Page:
Senator, a (Safe) Word?
State Sen. Christine Kehoe is pushing to crack down on domestic violence with a new law regarding attempted strangulation and suffocation. But, as CityBeat reports, a unique community is worried: the “the kink and fetish lobby” fears the law will pose problems for those who engage in consensual activities that involve control of breathing.
City Contract’s Cost ‘Alarmingly High’
In an editorial, CityBeat questions the City Council’s approval of changes to a consulting contract, now worth about $464,000, for “technical assistance” in efforts to house the homeless downtown. It’s unclear, the newspaper said, why the downtown redevelopment agency “needs consultants to point the way toward homelessness solutions,” especially considering that there’s already a Housing Commission. It adds that the contract’s cost is “alarmingly high.”
Nope, Not a Banksy
It made the front page of the U-T and got more attention than any piece of local art that I can think of other than the girly surfer statue in Cardiff that keeps getting dressed up. But the graffiti on the side of a taco shop in Oceanside wasn’t actually by the artist known as Banksy, the person (his identity is kept hidden) who made an Oscar-nominated documentary called “Exit Through The Gift Shop” and a nifty “Simpsons” intro. So says Banksy’s public relations firm, KPBS reports.
I must be getting old. I remember when graffiti vandals weren’t famous, didn’t hire p.r. firms, and were generally a pain in the neck.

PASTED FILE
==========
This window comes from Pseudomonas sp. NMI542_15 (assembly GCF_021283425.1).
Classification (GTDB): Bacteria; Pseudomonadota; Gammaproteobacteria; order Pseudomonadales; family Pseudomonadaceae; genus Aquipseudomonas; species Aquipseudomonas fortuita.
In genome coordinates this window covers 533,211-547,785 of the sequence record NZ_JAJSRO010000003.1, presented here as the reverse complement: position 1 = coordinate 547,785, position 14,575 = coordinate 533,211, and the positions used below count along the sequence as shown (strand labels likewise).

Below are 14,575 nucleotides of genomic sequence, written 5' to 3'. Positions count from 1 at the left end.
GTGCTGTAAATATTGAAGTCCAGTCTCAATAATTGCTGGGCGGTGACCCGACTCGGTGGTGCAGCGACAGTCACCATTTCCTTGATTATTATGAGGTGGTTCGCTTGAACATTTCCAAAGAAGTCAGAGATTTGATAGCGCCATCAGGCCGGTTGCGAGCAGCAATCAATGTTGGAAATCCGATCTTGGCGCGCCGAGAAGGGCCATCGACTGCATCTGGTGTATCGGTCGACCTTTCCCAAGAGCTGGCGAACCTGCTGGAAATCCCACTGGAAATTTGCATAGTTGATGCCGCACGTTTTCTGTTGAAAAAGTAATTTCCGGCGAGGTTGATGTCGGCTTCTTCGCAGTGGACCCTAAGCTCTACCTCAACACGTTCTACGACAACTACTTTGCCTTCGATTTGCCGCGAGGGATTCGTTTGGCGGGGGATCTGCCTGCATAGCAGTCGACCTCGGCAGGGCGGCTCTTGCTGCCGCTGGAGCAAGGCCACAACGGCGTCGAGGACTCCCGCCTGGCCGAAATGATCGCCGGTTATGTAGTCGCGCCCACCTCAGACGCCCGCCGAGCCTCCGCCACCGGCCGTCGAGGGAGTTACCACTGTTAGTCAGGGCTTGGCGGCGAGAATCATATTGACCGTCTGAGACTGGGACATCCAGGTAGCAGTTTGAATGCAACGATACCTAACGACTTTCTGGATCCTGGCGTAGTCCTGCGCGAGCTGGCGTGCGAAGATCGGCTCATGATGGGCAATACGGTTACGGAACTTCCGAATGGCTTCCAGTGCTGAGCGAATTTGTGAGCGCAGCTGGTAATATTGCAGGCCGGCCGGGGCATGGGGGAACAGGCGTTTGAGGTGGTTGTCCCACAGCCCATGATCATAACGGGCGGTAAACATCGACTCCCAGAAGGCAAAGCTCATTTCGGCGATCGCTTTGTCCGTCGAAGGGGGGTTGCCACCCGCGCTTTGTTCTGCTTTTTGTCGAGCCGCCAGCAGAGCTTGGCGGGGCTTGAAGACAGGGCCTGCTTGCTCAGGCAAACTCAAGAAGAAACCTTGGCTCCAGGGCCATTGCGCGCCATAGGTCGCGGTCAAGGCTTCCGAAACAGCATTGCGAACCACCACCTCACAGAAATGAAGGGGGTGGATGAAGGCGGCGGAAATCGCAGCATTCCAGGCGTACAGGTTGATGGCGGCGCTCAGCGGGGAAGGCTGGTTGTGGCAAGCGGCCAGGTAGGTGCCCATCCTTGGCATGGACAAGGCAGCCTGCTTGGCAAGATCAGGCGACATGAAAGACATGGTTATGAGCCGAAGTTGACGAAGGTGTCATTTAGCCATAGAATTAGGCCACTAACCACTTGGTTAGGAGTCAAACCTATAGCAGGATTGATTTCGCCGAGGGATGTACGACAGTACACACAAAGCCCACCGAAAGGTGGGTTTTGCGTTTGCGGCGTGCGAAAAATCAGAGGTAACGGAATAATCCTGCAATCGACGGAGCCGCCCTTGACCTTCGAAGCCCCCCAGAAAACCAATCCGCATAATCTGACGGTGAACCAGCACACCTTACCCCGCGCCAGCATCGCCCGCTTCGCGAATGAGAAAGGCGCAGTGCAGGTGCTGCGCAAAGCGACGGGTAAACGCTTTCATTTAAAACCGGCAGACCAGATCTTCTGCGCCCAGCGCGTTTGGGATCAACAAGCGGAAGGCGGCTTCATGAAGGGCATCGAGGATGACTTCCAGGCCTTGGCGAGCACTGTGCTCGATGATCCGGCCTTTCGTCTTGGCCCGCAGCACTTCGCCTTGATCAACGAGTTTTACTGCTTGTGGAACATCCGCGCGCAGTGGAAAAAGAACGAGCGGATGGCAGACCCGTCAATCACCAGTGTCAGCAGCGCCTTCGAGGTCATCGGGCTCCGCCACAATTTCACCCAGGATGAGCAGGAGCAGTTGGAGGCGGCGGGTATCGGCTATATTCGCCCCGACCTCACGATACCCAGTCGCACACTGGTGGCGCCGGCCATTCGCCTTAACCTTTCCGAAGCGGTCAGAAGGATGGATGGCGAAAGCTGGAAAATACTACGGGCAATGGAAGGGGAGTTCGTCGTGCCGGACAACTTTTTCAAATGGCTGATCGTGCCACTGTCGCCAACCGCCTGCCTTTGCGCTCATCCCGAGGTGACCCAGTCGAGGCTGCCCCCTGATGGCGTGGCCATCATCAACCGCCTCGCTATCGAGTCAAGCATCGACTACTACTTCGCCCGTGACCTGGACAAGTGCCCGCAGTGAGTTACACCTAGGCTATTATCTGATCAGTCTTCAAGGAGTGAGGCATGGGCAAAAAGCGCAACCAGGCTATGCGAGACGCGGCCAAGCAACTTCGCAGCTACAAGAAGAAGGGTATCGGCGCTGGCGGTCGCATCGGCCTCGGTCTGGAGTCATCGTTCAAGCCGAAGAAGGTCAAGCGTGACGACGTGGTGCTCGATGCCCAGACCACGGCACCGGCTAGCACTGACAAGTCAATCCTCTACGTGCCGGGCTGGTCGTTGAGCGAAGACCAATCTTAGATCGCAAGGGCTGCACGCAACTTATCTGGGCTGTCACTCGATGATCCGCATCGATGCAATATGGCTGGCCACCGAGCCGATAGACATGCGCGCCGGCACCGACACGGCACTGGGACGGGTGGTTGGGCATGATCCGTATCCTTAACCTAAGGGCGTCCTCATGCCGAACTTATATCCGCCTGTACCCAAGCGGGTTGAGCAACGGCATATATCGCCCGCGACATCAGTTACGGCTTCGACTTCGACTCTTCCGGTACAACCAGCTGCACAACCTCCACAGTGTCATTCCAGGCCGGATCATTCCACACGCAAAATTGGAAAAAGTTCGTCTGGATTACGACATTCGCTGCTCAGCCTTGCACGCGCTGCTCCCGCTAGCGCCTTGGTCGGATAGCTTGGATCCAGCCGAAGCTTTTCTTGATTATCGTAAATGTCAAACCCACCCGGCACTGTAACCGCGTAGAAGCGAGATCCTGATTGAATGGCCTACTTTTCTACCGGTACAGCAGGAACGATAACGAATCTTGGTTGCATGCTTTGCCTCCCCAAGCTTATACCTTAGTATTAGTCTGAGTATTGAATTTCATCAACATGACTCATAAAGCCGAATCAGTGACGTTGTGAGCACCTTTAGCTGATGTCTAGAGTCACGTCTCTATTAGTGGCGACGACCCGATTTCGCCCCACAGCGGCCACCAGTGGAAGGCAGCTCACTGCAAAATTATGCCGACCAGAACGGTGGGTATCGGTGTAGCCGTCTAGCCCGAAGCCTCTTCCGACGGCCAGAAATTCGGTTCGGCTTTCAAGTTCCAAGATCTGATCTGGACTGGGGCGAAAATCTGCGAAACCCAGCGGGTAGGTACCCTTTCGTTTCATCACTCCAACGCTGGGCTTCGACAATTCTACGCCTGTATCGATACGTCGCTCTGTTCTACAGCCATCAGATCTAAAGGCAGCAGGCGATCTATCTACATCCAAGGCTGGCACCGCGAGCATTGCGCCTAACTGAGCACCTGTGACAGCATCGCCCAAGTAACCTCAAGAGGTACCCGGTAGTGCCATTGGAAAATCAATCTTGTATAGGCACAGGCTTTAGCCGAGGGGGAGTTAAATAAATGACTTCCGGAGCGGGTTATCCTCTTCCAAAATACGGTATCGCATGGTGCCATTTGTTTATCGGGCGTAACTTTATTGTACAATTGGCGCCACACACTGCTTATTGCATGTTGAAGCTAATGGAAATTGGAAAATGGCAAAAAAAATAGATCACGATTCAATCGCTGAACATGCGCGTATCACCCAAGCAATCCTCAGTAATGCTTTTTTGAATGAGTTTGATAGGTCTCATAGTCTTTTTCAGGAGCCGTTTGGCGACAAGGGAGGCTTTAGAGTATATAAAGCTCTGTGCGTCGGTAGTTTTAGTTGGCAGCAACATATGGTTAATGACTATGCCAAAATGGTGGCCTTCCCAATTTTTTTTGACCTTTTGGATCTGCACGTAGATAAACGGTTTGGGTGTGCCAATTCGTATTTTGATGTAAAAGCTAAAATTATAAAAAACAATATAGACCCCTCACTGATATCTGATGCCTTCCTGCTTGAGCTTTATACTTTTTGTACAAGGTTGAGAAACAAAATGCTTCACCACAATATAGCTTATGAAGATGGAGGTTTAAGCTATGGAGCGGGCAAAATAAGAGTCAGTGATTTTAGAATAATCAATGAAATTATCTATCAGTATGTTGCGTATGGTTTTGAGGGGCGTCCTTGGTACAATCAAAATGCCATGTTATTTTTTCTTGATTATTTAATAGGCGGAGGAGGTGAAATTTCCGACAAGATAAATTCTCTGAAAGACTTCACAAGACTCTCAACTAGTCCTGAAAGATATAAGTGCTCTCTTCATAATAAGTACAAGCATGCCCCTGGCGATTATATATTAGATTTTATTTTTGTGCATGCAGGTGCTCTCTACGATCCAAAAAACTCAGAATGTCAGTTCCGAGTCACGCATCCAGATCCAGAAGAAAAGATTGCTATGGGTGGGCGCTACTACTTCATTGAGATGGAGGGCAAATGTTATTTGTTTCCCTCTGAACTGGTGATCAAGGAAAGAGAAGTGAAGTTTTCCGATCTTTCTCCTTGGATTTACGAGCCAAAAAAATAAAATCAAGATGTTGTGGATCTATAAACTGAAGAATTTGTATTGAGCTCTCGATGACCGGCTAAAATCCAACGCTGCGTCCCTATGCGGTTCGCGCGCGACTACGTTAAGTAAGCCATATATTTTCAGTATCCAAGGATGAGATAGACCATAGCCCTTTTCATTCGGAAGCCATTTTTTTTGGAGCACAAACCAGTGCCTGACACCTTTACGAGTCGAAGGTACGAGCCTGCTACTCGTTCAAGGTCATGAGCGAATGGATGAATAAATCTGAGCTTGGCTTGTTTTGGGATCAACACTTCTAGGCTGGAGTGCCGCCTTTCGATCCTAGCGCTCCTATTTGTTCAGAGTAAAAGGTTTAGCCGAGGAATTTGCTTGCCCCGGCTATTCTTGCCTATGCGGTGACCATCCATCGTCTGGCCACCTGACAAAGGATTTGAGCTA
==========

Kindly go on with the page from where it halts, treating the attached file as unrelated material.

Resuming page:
Photographer Sam Hodgson took a trip down to the Tijuana River Valley on assignment and was riding in a truck through a flooded area that didn’t look too dangerous. Then: Bam! His strangely beautiful photo captures the moment when water met windshield.
A Mistake (with Marmaduke & Co.) Was Made
A concerned Morning Report reader (I’m still waiting to one day get a note from an unconcerned reader) wrote in on Tuesday wondering what happened to the U-T’s comics pages. They’d run the same comics two days in a row. Comic-a culpa, the U-T said yesterday, blaming a production error. If you’d like to see the comics you might have missed (that nosy old crone Mary Worth is making trouble again!), try page C8 in the online edition of Tuesday’s paper. It’s available for free.
SD’s Legacy of Sports Misery
San Diego is making the national news (and not just because, as Stephen Colbert noticed the other night, a prolific local 70-year-old has become the oldest person to be inducted into a hall of fame devoted to the adult film industry). San Diego has landed in fifth place on the annual Forbes list of the 10 most miserable sports cities.
“The city is credited with having four professional sports franchises over the last 75 seasons (Clippers and Rockets included) and have compiled just 1 championship (1963 AFL Title) in the last 93 professional seasons,” notes the boltsfromtheblue.com blog. There might be some debate over whether the Clippers were professional but that’s another story.
Well, you know what they say. Just wait ’til the next 93 seasons!